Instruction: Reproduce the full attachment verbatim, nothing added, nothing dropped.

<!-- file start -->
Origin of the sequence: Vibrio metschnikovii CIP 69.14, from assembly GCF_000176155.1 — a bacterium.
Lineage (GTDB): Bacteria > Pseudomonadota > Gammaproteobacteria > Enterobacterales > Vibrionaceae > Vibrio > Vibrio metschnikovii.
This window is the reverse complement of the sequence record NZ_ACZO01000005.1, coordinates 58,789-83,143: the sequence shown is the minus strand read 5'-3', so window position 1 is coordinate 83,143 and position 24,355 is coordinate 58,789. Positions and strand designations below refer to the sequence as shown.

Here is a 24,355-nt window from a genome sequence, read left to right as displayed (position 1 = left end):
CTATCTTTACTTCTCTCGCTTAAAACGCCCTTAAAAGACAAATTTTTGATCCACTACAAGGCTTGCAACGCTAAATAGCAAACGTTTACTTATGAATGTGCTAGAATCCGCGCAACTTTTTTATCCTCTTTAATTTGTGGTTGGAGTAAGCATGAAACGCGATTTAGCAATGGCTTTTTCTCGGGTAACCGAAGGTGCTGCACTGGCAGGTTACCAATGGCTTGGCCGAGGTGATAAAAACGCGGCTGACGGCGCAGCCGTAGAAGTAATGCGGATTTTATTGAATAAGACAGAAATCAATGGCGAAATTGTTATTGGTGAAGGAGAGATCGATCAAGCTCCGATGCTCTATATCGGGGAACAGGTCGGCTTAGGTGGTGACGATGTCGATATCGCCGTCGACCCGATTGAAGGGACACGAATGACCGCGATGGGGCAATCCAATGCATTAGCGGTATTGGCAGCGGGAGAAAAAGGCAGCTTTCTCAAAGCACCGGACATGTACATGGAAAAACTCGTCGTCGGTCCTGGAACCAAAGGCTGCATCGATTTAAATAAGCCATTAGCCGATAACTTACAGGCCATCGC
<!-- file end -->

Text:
Origin of the sequence: Vibrio metschnikovii CIP 69.14, from assembly GCF_000176155.1 — a bacterium.
Lineage (GTDB): Bacteria > Pseudomonadota > Gammaproteobacteria > Enterobacterales > Vibrionaceae > Vibrio > Vibrio metschnikovii.
This window is the reverse complement of the sequence record NZ_ACZO01000005.1, coordinates 58,789-83,143: the sequence shown is the minus strand read 5'-3', so window position 1 is coordinate 83,143 and position 24,355 is coordinate 58,789. Positions and strand designations below refer to the sequence as shown.

Here is a 24,355-nt window from a genome sequence, read left to right as displayed (position 1 = left end):
CTATCTTTACTTCTCTCGCTTAAAACGCCCTTAAAAGACAAATTTTTGATCCACTACAAGGCTTGCAACGCTAAATAGCAAACGTTTACTTATGAATGTGCTAGAATCCGCGCAACTTTTTTATCCTCTTTAATTTGTGGTTGGAGTAAGCATGAAACGCGATTTAGCAATGGCTTTTTCTCGGGTAACCGAAGGTGCTGCACTGGCAGGTTACCAATGGCTTGGCCGAGGTGATAAAAACGCGGCTGACGGCGCAGCCGTAGAAGTAATGCGGATTTTATTGAATAAGACAGAAATCAATGGCGAAATTGTTATTGGTGAAGGAGAGATCGATCAAGCTCCGATGCTCTATATCGGGGAACAGGTCGGCTTAGGTGGTGACGATGTCGATATCGCCGTCGACCCGATTGAAGGGACACGAATGACCGCGATGGGGCAATCCAATGCATTAGCGGTATTGGCAGCGGGAGAAAAAGGCAGCTTTCTCAAAGCACCGGACATGTACATGGAAAAACTCGTCGTCGGTCCTGGAACCAAAGGCTGCATCGATTTAAATAAGCCATTAGCCGATAACTTACAGGCCATCGC